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U.S.A.nxiety

May 15, 2022


By Beverly Ward



From Science: Like most all things, anxiety exists on a continuum, at one end is low-level, helpful anxiety and at the other end is debilitating anxiety. In this article we are discussing problematic anxiety, which is an epidemic in the United States. We are the most anxious country in the world and currently the most anxious we have been in the history of our country. Studies show that when people move to the U.S. from other countries their anxiety spikes, it is as if it is contagious. It is reported that the average child in the U.S. today exhibits the same level of anxiety as the average psychiatric patient of the 1950s. College freshmen report all times lows in overall mental health and all time highs in anxiety. All of the studies I mentioned above are pre-COVID; post-COVID data indicates that the number of people seeking mental healthcare has increased tenfold and anxiety is the number one reason. Today, if you are not experiencing anxiety, you may be the odd man out. I'm not sure what is going on in our culture, but I am sure that we have excellent tools to deal with anxiety.


In Cognitive Behavioral Therapy, we conceptualize anxiety through the risk/resource model. This model tells us that we become anxious when we overestimate risk and underestimate our resources to cope with the risk. We can manage the acute symptoms of anxiety with calming techniques, but we can change our anxiety when we change our unhelpful thought habits. Treatment for axiety includes both learning methods to calm acute symptoms and the deeper work of changing the way we think. Therapeutic tools for anxiety are highly effective and we generally see great success. Don't hesitate to seek help if you are one of the millions of people with problematic anxiety.



From Scripture: Do you struggle with Philippians 4:6 "Do not be anxious about anything, but in every situation, by prayer and petition, with thanksgiving, present your requests to God."? If you do, you are not alone, not by a long shot. Many faithful Christians suffer from anxiety and then worry that they are failing God, or that He is mad at them because of it. Here’s the scoop: This scripture is meant to encourage us, not to condemn anyone. How do I know? Well, because that is what it says, only there is a bit of difficulty seeing it because of verb tenses. The original manuscripts of the bible were written mostly in Hebrew, with some Greek in the New Testament and a bit of Aramaic in the Old Testament. This verse in Philippians came to Paul from the Holy Spirit and Paul originally wrote it in Koine Greek, because this was the language of his audience. Translating it into English, we encounter a problem of nuance and verb tense such that the full meaning is abbreviated a bit in the translation. In its full meaning this verse is saying: 'don't live in a perpetual state of anxiety, don't let you life be saturated in it'. The remainder of the verse is translated with full effect and I think it is saying, when you are battling anxiety, turn to God with gratitude and ask for His help.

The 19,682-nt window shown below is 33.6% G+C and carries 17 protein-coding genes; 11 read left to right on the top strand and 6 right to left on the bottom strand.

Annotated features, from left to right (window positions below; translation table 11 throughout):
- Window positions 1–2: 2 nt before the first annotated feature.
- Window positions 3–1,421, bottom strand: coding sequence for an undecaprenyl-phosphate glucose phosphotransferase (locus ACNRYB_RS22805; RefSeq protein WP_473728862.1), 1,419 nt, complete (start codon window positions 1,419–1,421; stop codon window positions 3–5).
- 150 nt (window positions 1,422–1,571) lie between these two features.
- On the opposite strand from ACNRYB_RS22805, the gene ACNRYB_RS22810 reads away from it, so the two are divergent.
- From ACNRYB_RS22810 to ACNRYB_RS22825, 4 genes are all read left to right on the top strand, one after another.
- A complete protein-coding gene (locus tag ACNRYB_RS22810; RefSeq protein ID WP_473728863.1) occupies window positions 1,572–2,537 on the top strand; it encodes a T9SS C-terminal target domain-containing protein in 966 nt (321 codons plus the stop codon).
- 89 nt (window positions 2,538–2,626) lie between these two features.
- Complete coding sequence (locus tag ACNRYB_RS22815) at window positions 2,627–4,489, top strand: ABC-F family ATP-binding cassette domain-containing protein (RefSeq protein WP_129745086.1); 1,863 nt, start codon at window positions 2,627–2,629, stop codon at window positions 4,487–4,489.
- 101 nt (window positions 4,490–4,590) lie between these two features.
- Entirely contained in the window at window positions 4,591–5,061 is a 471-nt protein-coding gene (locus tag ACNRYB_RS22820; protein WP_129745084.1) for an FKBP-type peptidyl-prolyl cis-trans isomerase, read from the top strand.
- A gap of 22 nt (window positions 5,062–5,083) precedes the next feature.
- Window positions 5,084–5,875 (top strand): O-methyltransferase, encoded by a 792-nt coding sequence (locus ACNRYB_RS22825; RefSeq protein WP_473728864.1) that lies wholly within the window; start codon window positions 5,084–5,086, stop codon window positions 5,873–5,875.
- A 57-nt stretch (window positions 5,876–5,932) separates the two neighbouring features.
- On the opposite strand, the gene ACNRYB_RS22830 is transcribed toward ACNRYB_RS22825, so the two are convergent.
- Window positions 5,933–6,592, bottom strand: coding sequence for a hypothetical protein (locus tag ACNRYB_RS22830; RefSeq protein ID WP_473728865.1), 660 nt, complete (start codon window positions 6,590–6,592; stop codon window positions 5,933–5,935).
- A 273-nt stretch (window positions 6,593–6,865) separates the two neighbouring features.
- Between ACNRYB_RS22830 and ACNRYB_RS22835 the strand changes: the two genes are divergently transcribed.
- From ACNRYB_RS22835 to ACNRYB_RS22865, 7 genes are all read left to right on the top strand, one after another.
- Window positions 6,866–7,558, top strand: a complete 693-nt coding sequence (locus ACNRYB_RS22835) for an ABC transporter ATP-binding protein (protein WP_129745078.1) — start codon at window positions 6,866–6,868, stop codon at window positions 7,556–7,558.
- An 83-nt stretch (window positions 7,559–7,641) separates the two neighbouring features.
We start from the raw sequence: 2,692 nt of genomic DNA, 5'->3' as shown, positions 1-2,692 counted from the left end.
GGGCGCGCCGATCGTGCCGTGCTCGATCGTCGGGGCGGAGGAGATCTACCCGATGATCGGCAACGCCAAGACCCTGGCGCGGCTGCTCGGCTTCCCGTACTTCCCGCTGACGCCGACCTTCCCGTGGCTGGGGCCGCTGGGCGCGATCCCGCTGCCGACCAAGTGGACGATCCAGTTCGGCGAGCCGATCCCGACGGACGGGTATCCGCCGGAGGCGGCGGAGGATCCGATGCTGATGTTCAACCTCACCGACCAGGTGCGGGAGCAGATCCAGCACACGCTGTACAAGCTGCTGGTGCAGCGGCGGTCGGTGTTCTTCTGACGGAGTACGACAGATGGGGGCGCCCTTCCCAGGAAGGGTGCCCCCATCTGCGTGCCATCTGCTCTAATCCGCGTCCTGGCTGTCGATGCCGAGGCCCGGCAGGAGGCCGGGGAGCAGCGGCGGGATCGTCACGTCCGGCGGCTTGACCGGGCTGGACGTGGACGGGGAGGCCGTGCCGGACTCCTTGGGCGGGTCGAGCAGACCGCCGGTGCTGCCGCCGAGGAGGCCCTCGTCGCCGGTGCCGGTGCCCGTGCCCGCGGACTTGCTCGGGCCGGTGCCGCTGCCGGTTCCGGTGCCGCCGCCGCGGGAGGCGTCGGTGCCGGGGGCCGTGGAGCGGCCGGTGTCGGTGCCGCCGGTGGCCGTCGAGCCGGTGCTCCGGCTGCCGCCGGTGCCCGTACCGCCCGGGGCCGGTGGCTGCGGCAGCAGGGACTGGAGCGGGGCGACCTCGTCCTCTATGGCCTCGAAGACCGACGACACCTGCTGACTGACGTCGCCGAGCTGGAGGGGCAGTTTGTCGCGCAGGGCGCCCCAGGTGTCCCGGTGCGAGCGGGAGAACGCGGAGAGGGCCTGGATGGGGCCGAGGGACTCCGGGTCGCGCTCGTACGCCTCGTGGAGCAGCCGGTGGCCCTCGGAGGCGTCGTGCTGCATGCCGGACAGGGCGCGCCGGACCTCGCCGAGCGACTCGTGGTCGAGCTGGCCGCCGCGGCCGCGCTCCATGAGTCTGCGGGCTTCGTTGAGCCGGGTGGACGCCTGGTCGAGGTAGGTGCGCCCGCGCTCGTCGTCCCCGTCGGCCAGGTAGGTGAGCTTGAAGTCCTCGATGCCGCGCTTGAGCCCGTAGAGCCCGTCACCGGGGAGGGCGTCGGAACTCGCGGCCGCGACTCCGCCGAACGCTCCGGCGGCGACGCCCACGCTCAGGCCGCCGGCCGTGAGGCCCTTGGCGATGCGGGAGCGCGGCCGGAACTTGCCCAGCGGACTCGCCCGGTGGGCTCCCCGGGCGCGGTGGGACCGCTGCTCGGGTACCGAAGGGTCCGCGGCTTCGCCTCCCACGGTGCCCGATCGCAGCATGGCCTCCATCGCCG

Jesus himself, in his humanity, experienced anxiety, He faced fears. In the Garden of Gethsemane, Jesus asked God, if it was possible, to take His cup of suffering. He prayed with such emotion that streams of blood flowed down his face. What He felt was intense and human. In our humanity, we too sometimes feel intense fear, anxiety, fret, and worry. God knows this and offers us His love and the power of His Words in which to take shelter. I believe he also offers us tools from behavioral science to help us clear our minds to be better able to rest in him.


(If you are one of the many who fret over what technology is doing to our world, know that this blog was greatly enhanced by using the internet to do a language study. Like many things, technology can be either a curse or a blessing, it is all in what we do with it.)

Action Plan: Don’t meditate on the mess, what we focus on gets bigger. Gratitude drives out anxiety, shift your focus to your blessings by regularly keeping a gratitude journal, and steeping your mind in the promises of God's Word. Try listening to praise and worship music, play it in the car or in the background as you go about your day. Add diaphragmatic breathing to your coping skills tool box, in the Lagniappe section there is an excellent video to teach and explain diaphragmatic breathing.




Lagniappe:


Diaphragmatic Breathing



Max Lucado wrote an excellent book and bible study on anxiety: Anxious for Nothing. Below is a talk he gives sharing some information from his book. It is full of excellent and very helpful information and well worth the investment of time in watching it.





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